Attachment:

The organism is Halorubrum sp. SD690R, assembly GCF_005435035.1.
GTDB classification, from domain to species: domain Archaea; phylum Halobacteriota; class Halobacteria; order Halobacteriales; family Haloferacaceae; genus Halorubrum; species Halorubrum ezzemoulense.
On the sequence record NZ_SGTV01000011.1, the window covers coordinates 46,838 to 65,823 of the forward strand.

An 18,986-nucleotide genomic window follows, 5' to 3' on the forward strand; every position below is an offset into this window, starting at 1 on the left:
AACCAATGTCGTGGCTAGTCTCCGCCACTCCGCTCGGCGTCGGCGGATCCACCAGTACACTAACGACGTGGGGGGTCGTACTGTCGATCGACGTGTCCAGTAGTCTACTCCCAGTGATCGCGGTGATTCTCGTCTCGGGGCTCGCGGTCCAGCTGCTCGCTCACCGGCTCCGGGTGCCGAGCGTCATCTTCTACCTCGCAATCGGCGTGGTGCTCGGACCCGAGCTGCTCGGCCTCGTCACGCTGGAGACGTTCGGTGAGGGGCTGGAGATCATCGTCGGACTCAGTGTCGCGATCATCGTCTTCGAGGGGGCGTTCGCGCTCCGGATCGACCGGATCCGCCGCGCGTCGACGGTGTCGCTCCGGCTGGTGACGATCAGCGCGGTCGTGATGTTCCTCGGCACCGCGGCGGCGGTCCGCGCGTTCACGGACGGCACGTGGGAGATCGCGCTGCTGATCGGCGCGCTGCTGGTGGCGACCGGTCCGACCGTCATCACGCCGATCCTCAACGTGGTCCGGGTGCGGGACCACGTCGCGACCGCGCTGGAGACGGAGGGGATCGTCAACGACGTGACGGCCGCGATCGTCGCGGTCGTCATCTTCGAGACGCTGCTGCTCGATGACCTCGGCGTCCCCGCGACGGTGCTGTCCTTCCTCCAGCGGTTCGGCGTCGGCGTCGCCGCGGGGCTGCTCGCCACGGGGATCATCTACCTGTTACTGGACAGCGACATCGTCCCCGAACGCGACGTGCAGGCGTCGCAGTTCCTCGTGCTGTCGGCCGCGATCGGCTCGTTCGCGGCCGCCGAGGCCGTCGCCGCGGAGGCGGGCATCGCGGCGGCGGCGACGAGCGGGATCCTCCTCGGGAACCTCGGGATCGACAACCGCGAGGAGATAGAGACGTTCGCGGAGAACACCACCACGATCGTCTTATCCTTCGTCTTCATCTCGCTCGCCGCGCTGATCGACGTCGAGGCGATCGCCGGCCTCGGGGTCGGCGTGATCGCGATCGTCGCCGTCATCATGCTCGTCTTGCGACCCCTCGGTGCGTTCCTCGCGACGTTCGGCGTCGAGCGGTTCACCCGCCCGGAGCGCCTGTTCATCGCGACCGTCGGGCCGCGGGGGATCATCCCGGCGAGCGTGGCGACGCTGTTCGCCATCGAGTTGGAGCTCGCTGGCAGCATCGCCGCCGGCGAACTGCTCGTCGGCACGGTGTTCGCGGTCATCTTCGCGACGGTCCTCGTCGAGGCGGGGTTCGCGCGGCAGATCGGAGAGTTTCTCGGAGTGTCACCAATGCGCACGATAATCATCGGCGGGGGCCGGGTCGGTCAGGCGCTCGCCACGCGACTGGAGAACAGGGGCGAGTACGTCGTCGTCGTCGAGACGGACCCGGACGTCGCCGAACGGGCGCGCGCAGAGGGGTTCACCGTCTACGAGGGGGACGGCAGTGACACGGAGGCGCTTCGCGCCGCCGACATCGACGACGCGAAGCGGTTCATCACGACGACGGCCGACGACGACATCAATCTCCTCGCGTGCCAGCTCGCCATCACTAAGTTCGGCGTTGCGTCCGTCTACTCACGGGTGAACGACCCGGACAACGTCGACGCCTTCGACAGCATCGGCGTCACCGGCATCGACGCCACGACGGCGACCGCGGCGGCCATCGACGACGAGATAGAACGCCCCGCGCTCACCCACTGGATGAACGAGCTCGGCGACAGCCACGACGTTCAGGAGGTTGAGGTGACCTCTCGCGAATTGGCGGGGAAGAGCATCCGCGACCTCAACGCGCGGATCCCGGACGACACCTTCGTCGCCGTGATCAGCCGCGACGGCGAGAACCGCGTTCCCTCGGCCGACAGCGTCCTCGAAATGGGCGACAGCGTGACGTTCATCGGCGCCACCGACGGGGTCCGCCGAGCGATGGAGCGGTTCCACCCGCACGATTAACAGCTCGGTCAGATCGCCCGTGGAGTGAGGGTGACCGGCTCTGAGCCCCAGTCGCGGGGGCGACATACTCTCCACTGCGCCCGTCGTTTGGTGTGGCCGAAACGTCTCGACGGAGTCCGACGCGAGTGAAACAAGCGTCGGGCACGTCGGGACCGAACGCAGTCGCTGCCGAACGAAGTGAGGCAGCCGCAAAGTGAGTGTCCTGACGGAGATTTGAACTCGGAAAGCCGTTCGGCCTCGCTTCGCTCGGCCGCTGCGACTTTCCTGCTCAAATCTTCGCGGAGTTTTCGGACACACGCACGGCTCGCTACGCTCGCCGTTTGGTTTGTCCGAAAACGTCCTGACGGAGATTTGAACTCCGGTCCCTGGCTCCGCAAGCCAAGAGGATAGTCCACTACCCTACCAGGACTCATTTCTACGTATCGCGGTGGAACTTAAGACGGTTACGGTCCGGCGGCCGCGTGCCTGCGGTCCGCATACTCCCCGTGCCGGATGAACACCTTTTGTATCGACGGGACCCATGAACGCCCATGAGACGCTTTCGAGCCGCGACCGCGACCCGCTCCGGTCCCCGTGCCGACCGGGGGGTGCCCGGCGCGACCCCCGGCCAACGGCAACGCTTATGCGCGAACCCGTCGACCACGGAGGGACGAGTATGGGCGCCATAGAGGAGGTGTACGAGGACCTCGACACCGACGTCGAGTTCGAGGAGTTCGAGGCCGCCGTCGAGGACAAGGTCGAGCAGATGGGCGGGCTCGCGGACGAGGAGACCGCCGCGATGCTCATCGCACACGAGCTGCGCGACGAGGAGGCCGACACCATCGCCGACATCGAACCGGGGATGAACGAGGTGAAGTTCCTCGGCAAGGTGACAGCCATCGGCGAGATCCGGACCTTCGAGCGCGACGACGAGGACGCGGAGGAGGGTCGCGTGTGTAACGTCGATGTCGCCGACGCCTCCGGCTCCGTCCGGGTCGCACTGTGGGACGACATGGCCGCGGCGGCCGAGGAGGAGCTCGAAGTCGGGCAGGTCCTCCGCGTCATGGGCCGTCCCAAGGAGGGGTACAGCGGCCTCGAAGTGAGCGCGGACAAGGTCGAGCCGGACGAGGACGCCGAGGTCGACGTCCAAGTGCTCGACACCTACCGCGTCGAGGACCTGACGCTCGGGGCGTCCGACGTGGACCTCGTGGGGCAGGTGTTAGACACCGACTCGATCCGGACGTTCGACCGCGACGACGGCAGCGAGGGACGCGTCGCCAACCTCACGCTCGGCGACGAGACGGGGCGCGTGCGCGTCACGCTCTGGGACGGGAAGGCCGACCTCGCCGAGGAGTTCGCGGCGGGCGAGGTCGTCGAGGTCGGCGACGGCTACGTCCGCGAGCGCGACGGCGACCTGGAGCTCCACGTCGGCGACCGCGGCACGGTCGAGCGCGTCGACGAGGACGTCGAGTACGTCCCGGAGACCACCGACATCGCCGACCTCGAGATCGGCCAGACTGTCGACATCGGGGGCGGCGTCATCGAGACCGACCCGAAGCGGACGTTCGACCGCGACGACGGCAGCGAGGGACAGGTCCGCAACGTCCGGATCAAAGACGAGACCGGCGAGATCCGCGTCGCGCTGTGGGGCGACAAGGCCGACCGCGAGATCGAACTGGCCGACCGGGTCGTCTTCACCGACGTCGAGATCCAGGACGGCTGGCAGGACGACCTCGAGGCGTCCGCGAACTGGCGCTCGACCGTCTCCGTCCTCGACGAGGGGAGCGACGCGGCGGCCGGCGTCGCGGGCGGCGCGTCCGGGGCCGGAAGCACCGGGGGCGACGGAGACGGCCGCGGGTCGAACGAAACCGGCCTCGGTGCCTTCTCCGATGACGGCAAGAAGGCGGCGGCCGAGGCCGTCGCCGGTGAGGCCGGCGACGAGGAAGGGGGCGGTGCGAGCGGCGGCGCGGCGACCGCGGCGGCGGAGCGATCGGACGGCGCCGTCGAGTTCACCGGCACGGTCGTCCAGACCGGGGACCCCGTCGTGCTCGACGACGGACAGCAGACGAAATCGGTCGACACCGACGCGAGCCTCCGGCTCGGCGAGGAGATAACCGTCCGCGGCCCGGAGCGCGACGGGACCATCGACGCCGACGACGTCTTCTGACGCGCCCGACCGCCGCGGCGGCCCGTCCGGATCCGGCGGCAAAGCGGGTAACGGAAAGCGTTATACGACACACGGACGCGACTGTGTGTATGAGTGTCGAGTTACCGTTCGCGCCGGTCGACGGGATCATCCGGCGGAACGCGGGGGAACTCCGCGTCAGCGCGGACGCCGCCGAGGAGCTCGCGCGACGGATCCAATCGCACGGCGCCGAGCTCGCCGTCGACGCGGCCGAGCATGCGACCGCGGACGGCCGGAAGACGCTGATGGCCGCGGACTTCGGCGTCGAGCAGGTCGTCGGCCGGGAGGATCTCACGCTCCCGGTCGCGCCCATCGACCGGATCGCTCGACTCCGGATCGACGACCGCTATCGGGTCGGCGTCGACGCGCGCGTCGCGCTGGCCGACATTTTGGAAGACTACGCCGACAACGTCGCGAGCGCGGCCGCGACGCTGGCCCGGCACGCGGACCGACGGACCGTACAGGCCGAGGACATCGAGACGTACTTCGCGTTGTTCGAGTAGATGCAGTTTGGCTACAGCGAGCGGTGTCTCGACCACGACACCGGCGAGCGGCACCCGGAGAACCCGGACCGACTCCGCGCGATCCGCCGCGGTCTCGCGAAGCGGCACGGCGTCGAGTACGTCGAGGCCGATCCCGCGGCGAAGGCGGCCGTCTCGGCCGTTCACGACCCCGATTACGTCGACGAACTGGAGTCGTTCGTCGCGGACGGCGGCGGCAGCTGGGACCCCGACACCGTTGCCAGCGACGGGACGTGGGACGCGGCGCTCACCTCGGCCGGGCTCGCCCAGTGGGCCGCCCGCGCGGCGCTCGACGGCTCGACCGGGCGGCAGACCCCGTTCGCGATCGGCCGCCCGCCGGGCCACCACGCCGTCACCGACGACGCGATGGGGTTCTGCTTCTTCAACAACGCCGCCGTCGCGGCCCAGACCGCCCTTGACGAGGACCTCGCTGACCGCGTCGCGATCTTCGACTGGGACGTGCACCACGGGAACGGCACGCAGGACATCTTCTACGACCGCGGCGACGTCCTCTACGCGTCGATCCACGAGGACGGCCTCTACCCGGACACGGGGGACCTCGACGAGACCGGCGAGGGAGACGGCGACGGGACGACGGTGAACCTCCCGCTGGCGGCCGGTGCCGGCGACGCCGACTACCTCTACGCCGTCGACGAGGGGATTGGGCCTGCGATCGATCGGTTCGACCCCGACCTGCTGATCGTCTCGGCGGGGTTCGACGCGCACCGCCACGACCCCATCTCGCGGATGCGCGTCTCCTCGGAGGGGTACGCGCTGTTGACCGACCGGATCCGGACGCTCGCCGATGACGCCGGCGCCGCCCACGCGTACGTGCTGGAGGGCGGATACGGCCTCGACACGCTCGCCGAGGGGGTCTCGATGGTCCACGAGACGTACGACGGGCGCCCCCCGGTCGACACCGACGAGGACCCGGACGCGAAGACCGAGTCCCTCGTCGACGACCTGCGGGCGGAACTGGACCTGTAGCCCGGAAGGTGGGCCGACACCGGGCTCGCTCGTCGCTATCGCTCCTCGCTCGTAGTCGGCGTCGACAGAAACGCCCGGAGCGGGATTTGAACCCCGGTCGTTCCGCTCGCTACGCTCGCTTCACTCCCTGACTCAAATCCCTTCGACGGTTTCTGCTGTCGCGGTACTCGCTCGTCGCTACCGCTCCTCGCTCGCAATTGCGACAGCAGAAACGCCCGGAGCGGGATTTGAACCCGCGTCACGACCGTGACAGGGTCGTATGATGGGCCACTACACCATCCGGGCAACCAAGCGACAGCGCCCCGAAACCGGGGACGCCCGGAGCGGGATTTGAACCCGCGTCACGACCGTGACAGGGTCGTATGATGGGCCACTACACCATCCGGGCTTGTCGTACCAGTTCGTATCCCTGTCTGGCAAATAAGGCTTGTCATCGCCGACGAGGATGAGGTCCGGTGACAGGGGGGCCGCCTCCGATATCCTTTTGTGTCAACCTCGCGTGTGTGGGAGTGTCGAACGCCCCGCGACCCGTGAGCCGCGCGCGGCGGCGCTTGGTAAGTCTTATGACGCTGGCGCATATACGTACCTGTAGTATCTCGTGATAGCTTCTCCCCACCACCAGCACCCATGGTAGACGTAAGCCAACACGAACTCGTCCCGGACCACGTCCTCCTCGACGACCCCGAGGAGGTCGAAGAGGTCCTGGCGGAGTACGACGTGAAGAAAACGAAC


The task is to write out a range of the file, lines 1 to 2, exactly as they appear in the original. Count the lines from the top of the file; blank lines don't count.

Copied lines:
The organism is Halorubrum sp. SD690R, assembly GCF_005435035.1.
GTDB classification, from domain to species: domain Archaea; phylum Halobacteriota; class Halobacteria; order Halobacteriales; family Haloferacaceae; genus Halorubrum; species Halorubrum ezzemoulense.